Road safety park

Also on the drawing board is the creation of a Road Safety Park in UP Diliman where schoolchil­dren can learn how to behave not only as future drivers but also as pedestrian­s.

Soon to be launched are the the DVD training modules for PUV drivers that cover basic driving skills, traffic rules and regulation­s, passenger and customer relations, safe and ethical driving, and emergency procedures.

AAP also proactivel­y participat­es in the crafting of the Road Safety Act of the Philippine­s. AAP has been addressing the three E’s of traffic management: education, engineerin­g and enforcemen­t, the last, obviously, being the toughest.

Hopefully, the Road Safety Act will provide the associatio­n with the necessary boost in its efforts.

AAP enjoins all road users to always observe road safety. Together we can save millions of lives. It is time for action. (Gus Lagman is the president of the Automobile Associatio­n Philippine­s.)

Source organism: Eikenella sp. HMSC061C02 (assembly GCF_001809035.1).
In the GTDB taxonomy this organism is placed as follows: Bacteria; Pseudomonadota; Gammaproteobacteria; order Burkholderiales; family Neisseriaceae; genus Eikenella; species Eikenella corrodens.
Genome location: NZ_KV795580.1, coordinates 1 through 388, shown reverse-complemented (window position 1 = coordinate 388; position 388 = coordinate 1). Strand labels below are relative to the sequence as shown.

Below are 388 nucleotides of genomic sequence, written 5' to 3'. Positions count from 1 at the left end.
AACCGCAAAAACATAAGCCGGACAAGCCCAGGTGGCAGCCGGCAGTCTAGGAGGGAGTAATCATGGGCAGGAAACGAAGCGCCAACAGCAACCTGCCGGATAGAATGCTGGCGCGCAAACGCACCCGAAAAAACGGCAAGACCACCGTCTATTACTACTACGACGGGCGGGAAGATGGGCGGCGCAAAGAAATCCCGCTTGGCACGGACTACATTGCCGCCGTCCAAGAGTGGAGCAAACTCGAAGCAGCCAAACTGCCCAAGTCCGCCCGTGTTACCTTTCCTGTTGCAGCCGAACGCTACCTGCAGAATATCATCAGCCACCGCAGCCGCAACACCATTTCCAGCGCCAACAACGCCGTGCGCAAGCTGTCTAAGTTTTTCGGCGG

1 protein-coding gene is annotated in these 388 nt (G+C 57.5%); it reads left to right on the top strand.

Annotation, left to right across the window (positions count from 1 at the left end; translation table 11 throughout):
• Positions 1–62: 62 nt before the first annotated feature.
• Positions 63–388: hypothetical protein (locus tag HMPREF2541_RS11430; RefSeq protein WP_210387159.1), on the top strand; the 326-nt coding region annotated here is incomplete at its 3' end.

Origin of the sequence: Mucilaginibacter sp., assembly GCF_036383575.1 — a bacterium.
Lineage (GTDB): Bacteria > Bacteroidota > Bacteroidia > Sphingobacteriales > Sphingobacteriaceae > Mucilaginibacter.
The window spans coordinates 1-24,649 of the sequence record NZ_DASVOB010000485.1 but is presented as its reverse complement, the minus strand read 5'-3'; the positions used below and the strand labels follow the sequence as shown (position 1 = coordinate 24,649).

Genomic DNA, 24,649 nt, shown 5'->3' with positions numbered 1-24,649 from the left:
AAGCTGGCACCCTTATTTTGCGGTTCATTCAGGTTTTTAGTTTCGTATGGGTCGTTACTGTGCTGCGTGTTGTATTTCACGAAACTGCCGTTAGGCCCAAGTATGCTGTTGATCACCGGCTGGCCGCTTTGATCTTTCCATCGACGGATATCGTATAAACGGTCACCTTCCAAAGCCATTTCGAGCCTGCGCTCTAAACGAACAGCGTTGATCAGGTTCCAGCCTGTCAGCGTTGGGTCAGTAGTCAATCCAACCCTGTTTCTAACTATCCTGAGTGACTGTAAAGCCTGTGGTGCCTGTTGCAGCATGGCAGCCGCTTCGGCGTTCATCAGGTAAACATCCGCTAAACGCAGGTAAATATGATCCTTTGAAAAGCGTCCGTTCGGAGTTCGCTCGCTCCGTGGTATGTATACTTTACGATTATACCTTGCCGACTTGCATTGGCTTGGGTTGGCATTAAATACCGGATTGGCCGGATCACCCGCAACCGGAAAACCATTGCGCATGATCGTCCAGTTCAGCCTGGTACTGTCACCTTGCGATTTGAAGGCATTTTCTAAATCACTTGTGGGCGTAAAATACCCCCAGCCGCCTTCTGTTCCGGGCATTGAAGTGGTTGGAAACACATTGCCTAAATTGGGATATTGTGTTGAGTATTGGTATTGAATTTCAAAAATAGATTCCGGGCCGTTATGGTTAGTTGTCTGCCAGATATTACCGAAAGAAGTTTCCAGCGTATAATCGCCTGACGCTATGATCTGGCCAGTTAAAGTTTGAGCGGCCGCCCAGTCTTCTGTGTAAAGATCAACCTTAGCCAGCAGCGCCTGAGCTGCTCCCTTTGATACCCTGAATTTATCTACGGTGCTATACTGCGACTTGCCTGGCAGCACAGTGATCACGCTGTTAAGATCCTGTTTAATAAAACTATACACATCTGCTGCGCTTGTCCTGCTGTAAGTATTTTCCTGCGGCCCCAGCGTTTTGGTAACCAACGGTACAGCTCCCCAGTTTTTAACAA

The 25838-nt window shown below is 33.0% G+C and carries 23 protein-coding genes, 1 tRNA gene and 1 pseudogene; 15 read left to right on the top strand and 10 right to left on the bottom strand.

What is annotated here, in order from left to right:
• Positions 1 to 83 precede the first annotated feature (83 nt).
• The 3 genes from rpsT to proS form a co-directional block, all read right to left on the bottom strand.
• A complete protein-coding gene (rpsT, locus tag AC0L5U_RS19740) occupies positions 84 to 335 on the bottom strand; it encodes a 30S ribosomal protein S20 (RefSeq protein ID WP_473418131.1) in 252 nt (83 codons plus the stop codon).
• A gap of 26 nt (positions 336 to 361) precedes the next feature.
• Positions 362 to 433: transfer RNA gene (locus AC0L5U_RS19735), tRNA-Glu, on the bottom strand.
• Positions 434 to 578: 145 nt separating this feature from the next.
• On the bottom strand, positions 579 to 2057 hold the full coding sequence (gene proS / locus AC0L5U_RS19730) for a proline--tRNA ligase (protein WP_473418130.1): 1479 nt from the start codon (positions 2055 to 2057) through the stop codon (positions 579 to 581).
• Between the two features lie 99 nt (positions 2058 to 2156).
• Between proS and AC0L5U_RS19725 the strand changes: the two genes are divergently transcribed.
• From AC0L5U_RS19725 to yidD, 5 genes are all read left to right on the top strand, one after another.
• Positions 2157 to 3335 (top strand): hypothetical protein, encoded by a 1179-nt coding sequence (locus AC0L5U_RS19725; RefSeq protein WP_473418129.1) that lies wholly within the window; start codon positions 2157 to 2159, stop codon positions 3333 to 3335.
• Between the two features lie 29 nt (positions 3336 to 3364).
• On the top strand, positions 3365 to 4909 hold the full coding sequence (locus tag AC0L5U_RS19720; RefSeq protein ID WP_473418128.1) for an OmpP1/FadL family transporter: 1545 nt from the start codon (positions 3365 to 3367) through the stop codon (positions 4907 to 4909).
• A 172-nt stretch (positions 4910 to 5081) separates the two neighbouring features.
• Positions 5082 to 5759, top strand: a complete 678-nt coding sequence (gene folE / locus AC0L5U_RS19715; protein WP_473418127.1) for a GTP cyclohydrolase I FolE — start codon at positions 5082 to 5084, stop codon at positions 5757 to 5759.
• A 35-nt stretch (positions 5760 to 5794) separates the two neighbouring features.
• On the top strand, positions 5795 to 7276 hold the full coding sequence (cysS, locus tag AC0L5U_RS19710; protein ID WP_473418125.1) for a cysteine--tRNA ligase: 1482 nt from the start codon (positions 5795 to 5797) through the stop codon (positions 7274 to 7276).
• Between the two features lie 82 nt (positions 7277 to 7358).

PAGE DESIGN BY L.A. MISTADES ?? SCHOOLCHIL­DREN wear helmets as part of the “Helmet for Kids and Safe Routes to School,” a program that provides head gear and traffic safety education to students. PRINT ads of the Asia Injury Prevention Foundation
PHOTOS BY ASIA INJURY PREVENTION FOUNDATION PAGE DESIGN BY L.A. MISTADES SCHOOLCHIL­DREN wear helmets as part of the “Helmet for Kids and Safe Routes to School,” a program that provides head gear and traffic safety education to students. PRINT ads of the Asia Injury Prevention Foundation